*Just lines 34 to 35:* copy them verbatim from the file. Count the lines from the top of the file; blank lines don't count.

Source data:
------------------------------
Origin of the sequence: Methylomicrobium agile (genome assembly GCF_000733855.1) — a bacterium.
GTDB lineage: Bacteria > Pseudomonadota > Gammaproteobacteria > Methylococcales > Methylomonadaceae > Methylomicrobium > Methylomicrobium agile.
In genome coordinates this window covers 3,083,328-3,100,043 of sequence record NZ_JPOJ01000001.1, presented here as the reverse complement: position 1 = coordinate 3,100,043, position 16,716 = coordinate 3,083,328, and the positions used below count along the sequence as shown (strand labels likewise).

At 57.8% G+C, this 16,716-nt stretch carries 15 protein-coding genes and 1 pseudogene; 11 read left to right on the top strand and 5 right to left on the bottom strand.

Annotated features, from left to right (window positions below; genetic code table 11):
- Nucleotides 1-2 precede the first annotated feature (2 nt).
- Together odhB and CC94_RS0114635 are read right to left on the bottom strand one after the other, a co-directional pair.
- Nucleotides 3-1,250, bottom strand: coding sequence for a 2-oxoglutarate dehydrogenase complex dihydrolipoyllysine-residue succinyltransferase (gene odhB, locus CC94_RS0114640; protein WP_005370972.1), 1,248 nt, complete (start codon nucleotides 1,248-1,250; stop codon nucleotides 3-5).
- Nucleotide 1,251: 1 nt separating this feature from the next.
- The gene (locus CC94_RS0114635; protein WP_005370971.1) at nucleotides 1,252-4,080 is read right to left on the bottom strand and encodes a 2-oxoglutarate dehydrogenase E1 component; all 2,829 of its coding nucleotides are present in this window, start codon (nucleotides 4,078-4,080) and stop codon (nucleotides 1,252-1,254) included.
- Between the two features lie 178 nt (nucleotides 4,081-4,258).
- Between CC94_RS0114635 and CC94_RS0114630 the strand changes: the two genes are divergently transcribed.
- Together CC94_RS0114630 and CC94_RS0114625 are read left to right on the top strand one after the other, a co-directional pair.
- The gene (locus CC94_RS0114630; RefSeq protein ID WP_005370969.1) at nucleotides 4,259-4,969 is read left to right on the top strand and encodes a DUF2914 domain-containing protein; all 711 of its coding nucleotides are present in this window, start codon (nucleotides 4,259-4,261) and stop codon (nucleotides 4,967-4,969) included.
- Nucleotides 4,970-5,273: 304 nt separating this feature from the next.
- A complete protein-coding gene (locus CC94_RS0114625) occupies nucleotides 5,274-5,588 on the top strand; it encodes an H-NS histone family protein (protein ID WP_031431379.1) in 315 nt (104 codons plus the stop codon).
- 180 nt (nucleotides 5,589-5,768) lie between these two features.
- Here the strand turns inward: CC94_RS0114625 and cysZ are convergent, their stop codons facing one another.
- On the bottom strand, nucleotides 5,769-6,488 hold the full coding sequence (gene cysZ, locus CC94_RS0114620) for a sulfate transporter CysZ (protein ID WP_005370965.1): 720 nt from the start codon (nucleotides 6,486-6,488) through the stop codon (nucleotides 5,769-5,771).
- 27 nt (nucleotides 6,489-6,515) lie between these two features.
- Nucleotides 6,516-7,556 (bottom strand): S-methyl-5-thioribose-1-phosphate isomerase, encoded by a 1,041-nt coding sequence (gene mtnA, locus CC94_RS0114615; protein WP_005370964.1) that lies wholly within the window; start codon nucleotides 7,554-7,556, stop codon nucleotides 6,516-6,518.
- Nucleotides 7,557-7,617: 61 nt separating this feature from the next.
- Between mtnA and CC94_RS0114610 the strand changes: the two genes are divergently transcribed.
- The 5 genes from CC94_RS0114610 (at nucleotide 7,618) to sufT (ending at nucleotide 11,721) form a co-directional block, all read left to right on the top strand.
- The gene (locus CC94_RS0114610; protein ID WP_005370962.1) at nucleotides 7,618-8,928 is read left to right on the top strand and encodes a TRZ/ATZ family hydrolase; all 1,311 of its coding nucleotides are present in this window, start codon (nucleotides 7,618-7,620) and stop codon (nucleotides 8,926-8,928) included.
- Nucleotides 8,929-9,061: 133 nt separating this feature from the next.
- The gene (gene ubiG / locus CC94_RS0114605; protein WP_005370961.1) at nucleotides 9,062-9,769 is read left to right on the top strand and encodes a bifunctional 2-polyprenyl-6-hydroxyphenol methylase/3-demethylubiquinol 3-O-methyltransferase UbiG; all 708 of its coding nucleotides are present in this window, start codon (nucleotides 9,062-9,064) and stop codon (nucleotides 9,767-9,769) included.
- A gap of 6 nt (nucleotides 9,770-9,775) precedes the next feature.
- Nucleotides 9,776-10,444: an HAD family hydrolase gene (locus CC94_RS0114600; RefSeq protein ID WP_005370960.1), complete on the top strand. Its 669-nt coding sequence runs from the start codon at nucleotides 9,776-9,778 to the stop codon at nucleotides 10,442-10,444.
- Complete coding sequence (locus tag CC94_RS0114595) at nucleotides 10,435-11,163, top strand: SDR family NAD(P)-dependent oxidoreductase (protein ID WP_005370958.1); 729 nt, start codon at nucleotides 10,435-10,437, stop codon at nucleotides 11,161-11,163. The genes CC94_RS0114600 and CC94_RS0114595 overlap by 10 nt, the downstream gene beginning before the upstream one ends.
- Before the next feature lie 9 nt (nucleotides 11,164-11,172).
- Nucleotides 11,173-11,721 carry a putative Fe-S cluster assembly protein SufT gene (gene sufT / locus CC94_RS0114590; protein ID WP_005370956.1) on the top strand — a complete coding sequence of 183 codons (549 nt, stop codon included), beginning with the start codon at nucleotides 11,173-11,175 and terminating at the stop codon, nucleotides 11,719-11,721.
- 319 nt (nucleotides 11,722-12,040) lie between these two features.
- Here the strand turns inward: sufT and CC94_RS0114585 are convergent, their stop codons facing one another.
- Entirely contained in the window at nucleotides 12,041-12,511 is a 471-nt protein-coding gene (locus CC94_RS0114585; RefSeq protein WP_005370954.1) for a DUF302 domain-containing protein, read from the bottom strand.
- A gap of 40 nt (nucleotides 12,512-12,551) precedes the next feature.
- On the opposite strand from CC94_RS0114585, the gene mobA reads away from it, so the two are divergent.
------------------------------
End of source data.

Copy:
- Here the strand turns inward: sufT and CC94_RS0114585 are convergent, their stop codons facing one another.
- Entirely contained in the window at nucleotides 12,041-12,511 is a 471-nt protein-coding gene (locus CC94_RS0114585; RefSeq protein WP_005370954.1) for a DUF302 domain-containing protein, read from the bottom strand.